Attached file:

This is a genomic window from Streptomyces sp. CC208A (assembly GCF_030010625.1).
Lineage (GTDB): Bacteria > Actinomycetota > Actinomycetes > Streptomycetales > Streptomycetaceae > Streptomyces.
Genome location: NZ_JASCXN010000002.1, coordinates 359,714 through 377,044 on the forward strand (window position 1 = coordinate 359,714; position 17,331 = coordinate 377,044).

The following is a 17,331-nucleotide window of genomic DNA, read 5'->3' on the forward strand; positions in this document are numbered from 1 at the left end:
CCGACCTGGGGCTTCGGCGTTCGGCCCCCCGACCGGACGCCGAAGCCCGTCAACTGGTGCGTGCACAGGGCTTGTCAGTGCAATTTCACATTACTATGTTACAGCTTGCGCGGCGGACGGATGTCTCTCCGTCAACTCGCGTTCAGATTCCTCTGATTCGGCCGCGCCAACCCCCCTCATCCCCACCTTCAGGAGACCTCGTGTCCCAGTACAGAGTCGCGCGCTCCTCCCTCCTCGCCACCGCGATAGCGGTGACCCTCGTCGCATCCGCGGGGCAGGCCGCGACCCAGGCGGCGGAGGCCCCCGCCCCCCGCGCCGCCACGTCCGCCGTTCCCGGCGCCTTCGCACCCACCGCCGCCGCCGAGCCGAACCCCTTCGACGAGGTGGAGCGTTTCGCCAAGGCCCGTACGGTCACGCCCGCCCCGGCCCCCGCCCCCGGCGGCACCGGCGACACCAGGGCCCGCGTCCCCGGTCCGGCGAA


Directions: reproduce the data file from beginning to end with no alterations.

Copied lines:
This is a genomic window from Streptomyces sp. CC208A (assembly GCF_030010625.1).
Lineage (GTDB): Bacteria > Actinomycetota > Actinomycetes > Streptomycetales > Streptomycetaceae > Streptomyces.
Genome location: NZ_JASCXN010000002.1, coordinates 359,714 through 377,044 on the forward strand (window position 1 = coordinate 359,714; position 17,331 = coordinate 377,044).

The following is a 17,331-nucleotide window of genomic DNA, read 5'->3' on the forward strand; positions in this document are numbered from 1 at the left end:
CCGACCTGGGGCTTCGGCGTTCGGCCCCCCGACCGGACGCCGAAGCCCGTCAACTGGTGCGTGCACAGGGCTTGTCAGTGCAATTTCACATTACTATGTTACAGCTTGCGCGGCGGACGGATGTCTCTCCGTCAACTCGCGTTCAGATTCCTCTGATTCGGCCGCGCCAACCCCCCTCATCCCCACCTTCAGGAGACCTCGTGTCCCAGTACAGAGTCGCGCGCTCCTCCCTCCTCGCCACCGCGATAGCGGTGACCCTCGTCGCATCCGCGGGGCAGGCCGCGACCCAGGCGGCGGAGGCCCCCGCCCCCCGCGCCGCCACGTCCGCCGTTCCCGGCGCCTTCGCACCCACCGCCGCCGCCGAGCCGAACCCCTTCGACGAGGTGGAGCGTTTCGCCAAGGCCCGTACGGTCACGCCCGCCCCGGCCCCCGCCCCCGGCGGCACCGGCGACACCAGGGCCCGCGTCCCCGGTCCGGCGAA